The War Poets Association promotes interest in the work, life and historical context of poets whose subject is the experience of war. It is interested in war poets of all periods and nationalities, with a primary focus on conflicts since 1914 – mainly the First World War, Spanish War 1936-39, Second World War and Ireland. There are already many societies dedicated to individual war poets; one of the WPA’s aims is to work with these and others to help promote joint activities and events of mutual interest.
What is War Poetry?
Poets have written about the experience of war since the Greeks, but the young soldier poets of the First World War established war poetry as a literary genre. Their combined voice has become one of the defining texts of Twentieth Century Europe.
In 1914 hundreds of young men in uniform took to writing poetry as a way of striving to express extreme emotion at the very edge of experience. The work of a handful of these, such as Owen, Rosenberg and Sassoon, has endured to become what Andrew Motion has called ‘a sacred national text’.
Although ‘war poet’ tends traditionally to refer to active combatants, war poetry has been written by many ‘civilians’ caught up in conflict in other ways: Cesar Vallejo and WH Auden in the Spanish Civil War, Margaret Postgate Cole and Rose Macaulay in the First World War, James Fenton in Cambodia.
In the global, ‘total war’ of 1939-45, that saw the holocaust, the blitz and Hiroshima, virtually no poet was untouched by the experience of war. The same was true for the civil conflicts and revolutions in Spain and Eastern Europe. That does not mean, however, that every poet responded to war by writing directly about it. For some, the proper response of a poet was one of consciously (conscientiously) keeping silent.
War poetry is not necessarily ‘anti-war’. It is, however, about the very large questions of life: identity, innocence, guilt, loyalty, courage, compassion, humanity, duty, desire, death. Its response to these questions, and its relation of immediate personal experience to moments of national and international crisis, gives war poetry an extra-literary importance. Owen wrote that even Shakespeare seems ‘vapid’ after Sassoon: ‘not of course because Sassoon is a greater artist, but because of the subjects’.
War poetry is currently studied in every school in Britain. It has become part of the mythology of nationhood, and an expression of both historical consciousness and political conscience. The way we read – and perhaps revere – war poetry, says something about what we are, and what we want to be, as a nation.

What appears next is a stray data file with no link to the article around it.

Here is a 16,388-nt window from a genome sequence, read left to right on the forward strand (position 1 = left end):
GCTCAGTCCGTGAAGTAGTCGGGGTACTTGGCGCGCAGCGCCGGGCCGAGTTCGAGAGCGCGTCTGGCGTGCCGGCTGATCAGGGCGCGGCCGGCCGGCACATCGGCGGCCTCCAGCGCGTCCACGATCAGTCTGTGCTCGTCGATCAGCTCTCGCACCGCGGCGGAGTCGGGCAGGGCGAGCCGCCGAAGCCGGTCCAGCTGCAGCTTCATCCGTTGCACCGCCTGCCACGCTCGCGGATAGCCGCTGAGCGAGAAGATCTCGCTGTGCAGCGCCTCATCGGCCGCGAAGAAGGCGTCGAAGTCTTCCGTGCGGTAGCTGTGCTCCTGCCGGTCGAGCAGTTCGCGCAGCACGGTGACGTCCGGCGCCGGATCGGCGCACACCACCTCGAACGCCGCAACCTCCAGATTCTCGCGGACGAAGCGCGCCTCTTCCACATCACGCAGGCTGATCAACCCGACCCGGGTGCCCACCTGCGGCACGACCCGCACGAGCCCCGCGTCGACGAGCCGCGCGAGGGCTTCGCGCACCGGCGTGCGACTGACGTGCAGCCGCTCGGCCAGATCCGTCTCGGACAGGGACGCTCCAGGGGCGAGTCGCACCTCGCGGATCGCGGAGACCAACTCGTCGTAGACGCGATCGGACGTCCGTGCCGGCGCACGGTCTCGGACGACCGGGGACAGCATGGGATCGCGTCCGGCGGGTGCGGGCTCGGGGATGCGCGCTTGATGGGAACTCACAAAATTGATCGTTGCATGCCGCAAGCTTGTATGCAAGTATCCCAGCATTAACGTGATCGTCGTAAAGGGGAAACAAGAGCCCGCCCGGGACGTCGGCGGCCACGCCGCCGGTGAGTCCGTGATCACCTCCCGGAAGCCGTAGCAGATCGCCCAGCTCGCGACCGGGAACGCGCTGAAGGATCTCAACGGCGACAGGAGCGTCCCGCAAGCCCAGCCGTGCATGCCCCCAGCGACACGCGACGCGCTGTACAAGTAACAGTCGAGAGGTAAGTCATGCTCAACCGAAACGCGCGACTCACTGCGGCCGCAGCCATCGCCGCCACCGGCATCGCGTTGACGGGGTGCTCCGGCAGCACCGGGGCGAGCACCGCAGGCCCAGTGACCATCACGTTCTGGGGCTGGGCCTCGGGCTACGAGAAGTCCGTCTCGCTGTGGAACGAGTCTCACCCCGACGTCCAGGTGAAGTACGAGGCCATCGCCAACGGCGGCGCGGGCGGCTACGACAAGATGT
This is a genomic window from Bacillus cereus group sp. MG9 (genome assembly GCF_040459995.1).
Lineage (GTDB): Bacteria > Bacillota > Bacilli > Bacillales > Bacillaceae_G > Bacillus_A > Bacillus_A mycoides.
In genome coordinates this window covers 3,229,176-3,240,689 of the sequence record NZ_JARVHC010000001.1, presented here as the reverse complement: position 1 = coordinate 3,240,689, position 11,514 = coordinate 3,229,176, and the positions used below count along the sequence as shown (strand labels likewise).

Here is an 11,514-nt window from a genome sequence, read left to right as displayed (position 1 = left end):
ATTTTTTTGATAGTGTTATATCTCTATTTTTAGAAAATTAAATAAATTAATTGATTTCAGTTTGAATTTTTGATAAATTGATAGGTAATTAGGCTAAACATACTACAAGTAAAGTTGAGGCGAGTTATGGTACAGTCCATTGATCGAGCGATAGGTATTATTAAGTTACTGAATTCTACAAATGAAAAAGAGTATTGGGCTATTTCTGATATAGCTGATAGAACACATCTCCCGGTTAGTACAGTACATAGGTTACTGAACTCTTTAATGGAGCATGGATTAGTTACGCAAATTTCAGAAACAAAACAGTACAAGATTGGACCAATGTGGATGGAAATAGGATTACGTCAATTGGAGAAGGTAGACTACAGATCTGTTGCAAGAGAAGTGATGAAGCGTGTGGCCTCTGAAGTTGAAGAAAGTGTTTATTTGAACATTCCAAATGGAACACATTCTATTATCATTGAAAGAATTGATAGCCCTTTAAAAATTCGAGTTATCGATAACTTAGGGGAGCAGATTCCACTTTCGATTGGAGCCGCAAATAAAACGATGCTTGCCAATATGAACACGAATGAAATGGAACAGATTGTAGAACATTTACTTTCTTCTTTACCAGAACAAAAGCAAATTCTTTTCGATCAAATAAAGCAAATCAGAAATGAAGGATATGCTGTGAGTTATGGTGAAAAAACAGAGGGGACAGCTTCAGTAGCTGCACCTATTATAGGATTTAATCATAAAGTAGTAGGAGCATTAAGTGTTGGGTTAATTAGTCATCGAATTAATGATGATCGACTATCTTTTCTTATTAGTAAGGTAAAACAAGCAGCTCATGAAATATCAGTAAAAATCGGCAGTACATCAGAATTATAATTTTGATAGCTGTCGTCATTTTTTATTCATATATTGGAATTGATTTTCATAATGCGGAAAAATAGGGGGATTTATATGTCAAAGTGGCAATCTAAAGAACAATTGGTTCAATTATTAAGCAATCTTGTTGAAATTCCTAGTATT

Please click on the name of a poet listed on the right to read a biography written for this website by an expert on that poet. Many of the biographies also contain links to other information on the web about a poet. More biographies are being added to the website regularly. To view biographies by war or conflict, click on one of the conflict images or titles at the foot of this page. Other biographies or information on war poets not listed on this page may be available — use the ‘Search’ link on the left to find what you want, either on this or other websites, via Google. If you would like to suggest a biography be written about a particular poet, or write an expert biography yourself to be added to these pages, please contact email@example.com.
Click here or on the title above to read WPA Chairman David Worthington’s update on the WPA and its plans for 2014.
The Oxford Book of War Poetry, edited by Jon Stallworthy (Oxford University Press, 1988)
Poetry and War: An Introductory Reader, by Simon Featherstone (Routledge, 1994)
January 18th 1935-November 19 2014
The death of Jon Stallworthy has saddened all who knew him, and all who knew his work. His numerous books – his acclaimed biography of Owen, his edition of Owen’s Complete Poems and Fragments, his study Between the Lines: Yeats’s Poetry in the Making, or, most recently, his New Oxford Book of War Poetry – both set the standard for the scholarly criticism and editing of war poetry, and brought countless readers to a deeper appreciation of the work of some of the century’s finest writers. More than anyone else in the last fifty years, he has shaped and enabled our understanding of the poetry written across two world wars. He tirelessly promoted the work of others – as editor, as critic, and as friend. Yet he was also a gifted poet himself, a poet of both love and war. This is from his 2009 sequence ‘War Poet’:
Without you, I am learning
about death. It cannot be true
that you – you – you –
and my numbness turning
to anger. But however slow
the fire, however deep the seam,
it will burn out, they say, in time.
In time for what? Forgiveness? No.
Acceptance? How should I resign
Myself to knowing that you lie
Under another sky
In other arms than mine?